Movies:Movie Reviews:Beauty and the Beast

Beauty and the Beast

Beauty and the Beast
Photo: ©2016 Disney Enterprises inc. All Rights Reserved.

Director(s): Bill Condon

Writer(s): Stephen Chbosky and Evans Spiliotopoulos

Cast: Emma Watson, Dan Stevens, Luke Evans, Josh Gad, Kevin Kline, Hattie Morahan, Ewan McGregor, Ian McKellen, Emma Thompson, Nathan Mack, Audra McDonald, Stanley Tucci and Gugu Mbatha-Raw

Reviewed by: Ian Evans on

Release Date(s)

Mar 17, 2017 - Wide

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When Disney released the animated Beauty and the Beast in 1991, it took the world by storm. It was a huge box office hit, critics and audiences loved it, and it earned the first Best Picture Oscar nomination for an animated film. The 2017 live-action version of that film has huge shoes to fill, but this Beast doesn’t shy away from the challenge,

The titular Beast (Dan Stevens) was once a prince consumed by vanity and surface details. When he turns away a disguised enchantress, she warns him that “Beauty is found within” and turns the prince into a fearsome beast and his household staff into household items. She leaves behind one rose. If he can’t find someone to love him for who he his before the last petal falls, he and his staff will never change back.

Meanwhile, in a small provincial French town, Belle (Emma Watson) may be beautiful but she’s also looked down upon by her fellow villagers, who see her as odd for always reading and dreaming of a life better than theirs. She lives with her widower father, Maurice (Kevin Kline), a clockmaker who misses his wife everyday and spurns the advances of a narcissistic army captain, Gaston (Luke Evans), who probably only wants her because he wasn’t worked out a way to marry himself. Gaston is aided in his quest by his loyal sidekick LeFou (Josh Gad), though it’s pretty evident in this version of the film that LeFou wouldn’t mind being more than Gaston’s sidekick.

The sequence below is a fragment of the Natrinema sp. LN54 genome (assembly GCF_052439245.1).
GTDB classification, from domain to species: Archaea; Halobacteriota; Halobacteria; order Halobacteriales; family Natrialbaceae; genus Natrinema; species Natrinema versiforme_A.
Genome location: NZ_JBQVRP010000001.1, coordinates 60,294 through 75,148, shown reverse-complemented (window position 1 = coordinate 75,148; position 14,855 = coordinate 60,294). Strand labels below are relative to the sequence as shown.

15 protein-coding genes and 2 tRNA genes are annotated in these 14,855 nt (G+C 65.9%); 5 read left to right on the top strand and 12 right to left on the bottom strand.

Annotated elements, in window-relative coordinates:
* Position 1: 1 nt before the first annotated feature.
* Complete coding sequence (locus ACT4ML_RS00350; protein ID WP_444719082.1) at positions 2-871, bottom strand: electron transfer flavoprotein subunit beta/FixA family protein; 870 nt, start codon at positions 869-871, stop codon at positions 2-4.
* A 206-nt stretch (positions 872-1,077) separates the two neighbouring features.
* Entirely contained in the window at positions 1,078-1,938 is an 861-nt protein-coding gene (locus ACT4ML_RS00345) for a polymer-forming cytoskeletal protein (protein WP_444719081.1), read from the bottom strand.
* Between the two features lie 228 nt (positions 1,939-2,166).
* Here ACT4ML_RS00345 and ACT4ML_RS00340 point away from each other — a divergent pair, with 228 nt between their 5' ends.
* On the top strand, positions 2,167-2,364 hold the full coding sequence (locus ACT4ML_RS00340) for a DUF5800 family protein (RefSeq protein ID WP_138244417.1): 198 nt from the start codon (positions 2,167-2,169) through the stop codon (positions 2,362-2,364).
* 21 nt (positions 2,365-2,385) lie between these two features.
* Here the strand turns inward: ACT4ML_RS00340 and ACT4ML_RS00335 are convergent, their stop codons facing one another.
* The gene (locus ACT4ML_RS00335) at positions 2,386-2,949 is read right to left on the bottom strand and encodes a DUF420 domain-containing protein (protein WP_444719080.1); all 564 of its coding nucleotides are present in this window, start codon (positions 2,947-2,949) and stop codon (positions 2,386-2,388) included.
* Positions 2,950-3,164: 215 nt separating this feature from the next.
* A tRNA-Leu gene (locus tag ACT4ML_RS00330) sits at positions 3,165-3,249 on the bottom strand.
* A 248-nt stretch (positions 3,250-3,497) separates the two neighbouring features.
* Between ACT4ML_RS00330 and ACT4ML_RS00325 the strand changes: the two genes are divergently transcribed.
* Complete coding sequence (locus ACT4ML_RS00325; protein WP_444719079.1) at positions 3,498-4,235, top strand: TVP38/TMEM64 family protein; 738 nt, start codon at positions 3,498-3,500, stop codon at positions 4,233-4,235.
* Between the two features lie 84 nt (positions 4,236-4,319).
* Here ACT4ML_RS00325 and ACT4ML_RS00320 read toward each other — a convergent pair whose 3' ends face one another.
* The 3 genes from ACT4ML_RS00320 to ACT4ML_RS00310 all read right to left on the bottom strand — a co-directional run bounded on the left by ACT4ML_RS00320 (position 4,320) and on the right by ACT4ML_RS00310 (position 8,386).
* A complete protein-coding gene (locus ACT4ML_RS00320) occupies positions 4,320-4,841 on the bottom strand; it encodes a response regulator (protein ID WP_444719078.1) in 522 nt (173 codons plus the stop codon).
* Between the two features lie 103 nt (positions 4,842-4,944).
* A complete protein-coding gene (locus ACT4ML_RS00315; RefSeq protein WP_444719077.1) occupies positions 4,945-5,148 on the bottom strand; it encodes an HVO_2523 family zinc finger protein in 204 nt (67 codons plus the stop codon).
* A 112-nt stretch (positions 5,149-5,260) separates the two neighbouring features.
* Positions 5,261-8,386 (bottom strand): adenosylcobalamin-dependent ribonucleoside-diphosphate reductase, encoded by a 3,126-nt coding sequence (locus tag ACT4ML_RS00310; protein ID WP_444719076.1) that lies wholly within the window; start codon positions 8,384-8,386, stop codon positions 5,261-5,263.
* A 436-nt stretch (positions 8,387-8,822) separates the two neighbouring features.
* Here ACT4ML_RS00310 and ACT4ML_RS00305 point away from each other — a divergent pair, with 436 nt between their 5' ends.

When Maurice goes missing in the woods, Belle goes looking for him, only to end up as a prisoner of the Beast. He may have captured Belle, but can he, with the help of his staff, capture her heart as well and reverse the curse?

Like its predecessor, this Beauty and the Beast is epic in scale and gorgeous to look at. From sweeping vistas and dark enchanted forests, to Belle’s cluttered village and the Beast’s Gothic castle, the cinematography, production design and visual effects teams have earned their pay and beyond. The CGI effects, that help bring to life Lumière the candlestick (Ewan McGregor) and his friends during the show-stopping “Be Our Guest”, blend in effortlessly and allow us to accept Ian McKellen as a clock and Emma Thompson as a motherly kettle. The musical numbers will have you tapping your feet, whether they’re being sung by Broadway legend Audra McDonald as a an operatic wardrobe or the Beast tackling one of the film’s three new numbers “Evermore.”

Beauty and the Beast, a feast for the eyes and ears, will make you laugh, will tug at your heart, and will probably make you sign up for ballroom lessons too. A worthy reimagining of its legendary predecessor, this Beauty and the Beast will cast a spell upon audiences for years to come.

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